In 2005, the Senate finally passed reforms that repealed the last vestiges of Pinochet’s legacy, moving to abolish authoritarian curbs on the legislative branch and agreeing to restore the president’s right to remove the commanders in chief of the country’s armed services. The reform package included the abolition of the Senate’s nine appointed seats, which included four representatives of the armed forces as well as lifetime positions for former presidents. It also reduced the presidential term of office from six years to four. The bicameral National Congress consists of the 38-seat Senate, whose members serve eight-year terms (one-half elected every four years), and the 120-seat Chamber of Deputies, whose members serve four-year terms.
Major parties and political groupings in Chile are split into three parts: the center-left Concertacion coalition formed in 1989 (comprising the Partido Democrata Cristiano [PDC], the Partido Socialista [PS], the Partido por la Democracia [PPD,] and the Partido Radical Social Democrata [PRSD] parties); the center-right Alianza coalition formed in 1999 (comprising the Union Democrata Independiente [UDI] and Renovacion Nacional [RN] parties); and the Communist Party.
In response to public outcry over the political corruption scandals, Congress passed laws in 2003 to prevent political patronage in high-level civil service jobs, increase government workers’ salaries to reduce their susceptibility to bribes, create public funding for political campaigns, and require the names of private campaign contributors to be listed publicly. These reforms have led to results on the ground. Transparency International’s 2006 Corruption Perceptions Index ranks Chile as Latin America’s least corrupt country at 20 out of a total of 163 countries worldwide.
Guarantees of free speech are generally respected, and the media generally operate without constraint. A political consensus exists to amend some current statutes, striking down certain crimes contained in the criminal code such as insulting public officials. These remain on the books as the result of a protracted legislative process. Chile has no law guaranteeing access to public information. There are no government restrictions on the internet.
The constitution provides for freedom of religion, and the government generally respects this right in practice. Religious homogeneity—the country is predominately Catholic—makes this practice easier. The government does not restrict academic freedom.
The right to assemble peacefully is largely respected, and the constitution guarantees the right of association, which the government has also generally respected. Protests and demonstrations are common, and range from demands for improved education to increased salaries. Workers may form unions without prior authorization as well as join existing unions. Approximately 12 percent of Chile's 5.7 million workers belong to unions.
The constitution provides for an independent judiciary, and the government generally respects this provision in practice. Most sitting judges come from the career judiciary, and all judges are appointed for life. The constitution provides for the right to legal counsel, but indigent defendants, who account for the majority of the cases in the Santiago region, have not always received effective legal representation.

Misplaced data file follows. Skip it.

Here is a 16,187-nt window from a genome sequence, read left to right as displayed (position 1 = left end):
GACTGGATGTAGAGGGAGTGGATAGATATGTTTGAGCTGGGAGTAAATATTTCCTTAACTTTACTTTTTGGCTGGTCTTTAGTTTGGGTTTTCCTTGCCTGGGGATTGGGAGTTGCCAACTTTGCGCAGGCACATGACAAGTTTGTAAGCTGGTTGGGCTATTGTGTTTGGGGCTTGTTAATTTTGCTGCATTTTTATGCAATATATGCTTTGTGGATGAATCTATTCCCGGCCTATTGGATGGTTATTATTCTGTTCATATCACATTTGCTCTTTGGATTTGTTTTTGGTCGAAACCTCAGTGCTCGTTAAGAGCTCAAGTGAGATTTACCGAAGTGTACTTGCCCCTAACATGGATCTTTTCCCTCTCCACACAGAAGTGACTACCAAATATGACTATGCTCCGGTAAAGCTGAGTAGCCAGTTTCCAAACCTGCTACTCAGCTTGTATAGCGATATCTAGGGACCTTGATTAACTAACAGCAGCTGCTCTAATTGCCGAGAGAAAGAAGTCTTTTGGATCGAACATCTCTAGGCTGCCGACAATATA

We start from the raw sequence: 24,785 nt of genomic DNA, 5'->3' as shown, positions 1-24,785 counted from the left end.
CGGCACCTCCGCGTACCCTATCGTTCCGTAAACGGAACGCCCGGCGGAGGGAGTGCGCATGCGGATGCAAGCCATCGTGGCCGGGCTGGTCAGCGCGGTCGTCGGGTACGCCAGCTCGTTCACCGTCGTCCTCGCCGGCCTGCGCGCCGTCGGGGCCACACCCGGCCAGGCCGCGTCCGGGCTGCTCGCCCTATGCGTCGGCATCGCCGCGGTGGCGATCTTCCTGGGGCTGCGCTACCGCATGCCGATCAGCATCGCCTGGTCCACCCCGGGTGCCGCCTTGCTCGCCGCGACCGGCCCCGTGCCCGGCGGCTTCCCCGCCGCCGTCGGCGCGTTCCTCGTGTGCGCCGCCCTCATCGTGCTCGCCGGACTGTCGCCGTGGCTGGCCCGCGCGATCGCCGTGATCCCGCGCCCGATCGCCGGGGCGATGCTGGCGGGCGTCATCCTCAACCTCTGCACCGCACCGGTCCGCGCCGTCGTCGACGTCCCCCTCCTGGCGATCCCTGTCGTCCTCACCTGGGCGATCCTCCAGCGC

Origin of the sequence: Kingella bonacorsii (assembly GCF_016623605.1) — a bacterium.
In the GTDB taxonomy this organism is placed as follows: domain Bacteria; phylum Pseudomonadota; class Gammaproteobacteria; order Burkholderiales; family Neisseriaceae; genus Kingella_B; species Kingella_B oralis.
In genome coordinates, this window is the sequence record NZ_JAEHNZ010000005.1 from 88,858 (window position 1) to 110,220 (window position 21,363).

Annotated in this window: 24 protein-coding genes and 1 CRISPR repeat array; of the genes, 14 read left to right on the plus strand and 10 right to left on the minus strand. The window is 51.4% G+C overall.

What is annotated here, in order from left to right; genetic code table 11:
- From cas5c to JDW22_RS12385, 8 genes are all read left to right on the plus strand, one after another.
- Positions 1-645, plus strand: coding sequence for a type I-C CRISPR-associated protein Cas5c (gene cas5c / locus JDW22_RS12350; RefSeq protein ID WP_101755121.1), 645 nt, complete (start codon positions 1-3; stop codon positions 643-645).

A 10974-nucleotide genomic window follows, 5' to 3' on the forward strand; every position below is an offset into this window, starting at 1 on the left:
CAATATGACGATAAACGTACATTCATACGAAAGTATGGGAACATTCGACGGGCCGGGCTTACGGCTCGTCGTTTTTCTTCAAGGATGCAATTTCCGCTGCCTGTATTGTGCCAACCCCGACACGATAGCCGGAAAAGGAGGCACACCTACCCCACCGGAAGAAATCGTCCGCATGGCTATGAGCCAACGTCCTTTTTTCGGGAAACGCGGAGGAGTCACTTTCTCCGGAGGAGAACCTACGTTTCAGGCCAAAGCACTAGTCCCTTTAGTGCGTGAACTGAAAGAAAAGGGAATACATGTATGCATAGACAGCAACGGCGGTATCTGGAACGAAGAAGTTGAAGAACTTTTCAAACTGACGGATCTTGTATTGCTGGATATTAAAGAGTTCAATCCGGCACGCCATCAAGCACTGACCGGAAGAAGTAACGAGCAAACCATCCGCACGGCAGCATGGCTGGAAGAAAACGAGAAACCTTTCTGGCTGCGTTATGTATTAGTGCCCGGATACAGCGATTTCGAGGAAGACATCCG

Chile has two national police forces: a uniformed force, the Carabineros, one of Latin America’s best law enforcement institutions with a history of popular support and respect; and a smaller, plainclothes investigations force. However, in recent years, the Carabineros have been the subject of complaints about the use of excessive force against demonstrators. In response, in June 2006 the government dismissed a Special Forces commander and his deputy whose unit was implicated in police brutality during the student protests. Prisons are overcrowded and antiquated, with facilities nationally running at about 163 percent of capacity.
In 1990, the Truth and Reconciliation Commission was formed to investigate rights violations committed under military rule. Its report implicated the military and secret police leadership in the death or forcible disappearance of 2,279 people between September 1973 and March 1990. Chilean courts convicted several former military officers of heinous crimes, ruling that a 1978 amnesty decree set down by the Pinochet government was inapplicable to cases of enforced disappearance, which, the courts have held, is an ongoing crime.
The army, the military branch most implicated in rights crimes, has extended limited cooperation to judicial investigations. In mid-2003, President Ricardo Lagos announced a series of measures relating to the criminal prosecution of former members of the military—including transfer of human rights cases currently under review in military tribunals to the jurisdiction of the civilian court system—and to reparations for victims of past rights crimes. President Bachelet has continued this push to prosecute Pinochet-era crimes by clearly invalidating the 1978 amnesty law for all murder and torture charges. While human rights groups in Chile applaud the effort, some conservatives feel the move will result in tensions and divisions as opposed to national reconciliation.
Native American groups in the country’s southern region are increasingly vocal about their rights to ancestral lands that the government and private industry seek to develop. The last census conducted in 2002 recorded approximately 692,000 people who identified themselves as of indigenous origin, or 4.6 percent of Chile’s total population. Lagos attempted to fulfill a campaign promise that the “Indian question” would receive priority attention by promoting the constitutional recognition of indigenous people in Chile. While, in January 2006, a bill supporting such a constitutional amendment could not be passed in the Chamber of Deputies because of the lack of the quorum needed for a vote, Bachelet has publicly called upon the Congress to support the measure.
Violence against women and children remains a problem, while discrimination toward women is showing improvement. In 2004, Congress passed a law that legalized divorce; as one of the most conservative countries in Latin America, Chile had been one of only a handful of countries in the world to prohibit divorce.
Throughout 2006, Bachelet vowed to work against continued discrimination against women, including higher medical insurance premiums during women’s childbearing years and lower salaries than men for comparable work. She initially fulfilled a campaign promise by appointing women to half her cabinet seats and helped institute a new labor code for the public sector adopted in the summer of 2006 that removes a candidate’s gender from job applications and mandates job training during regular working hours.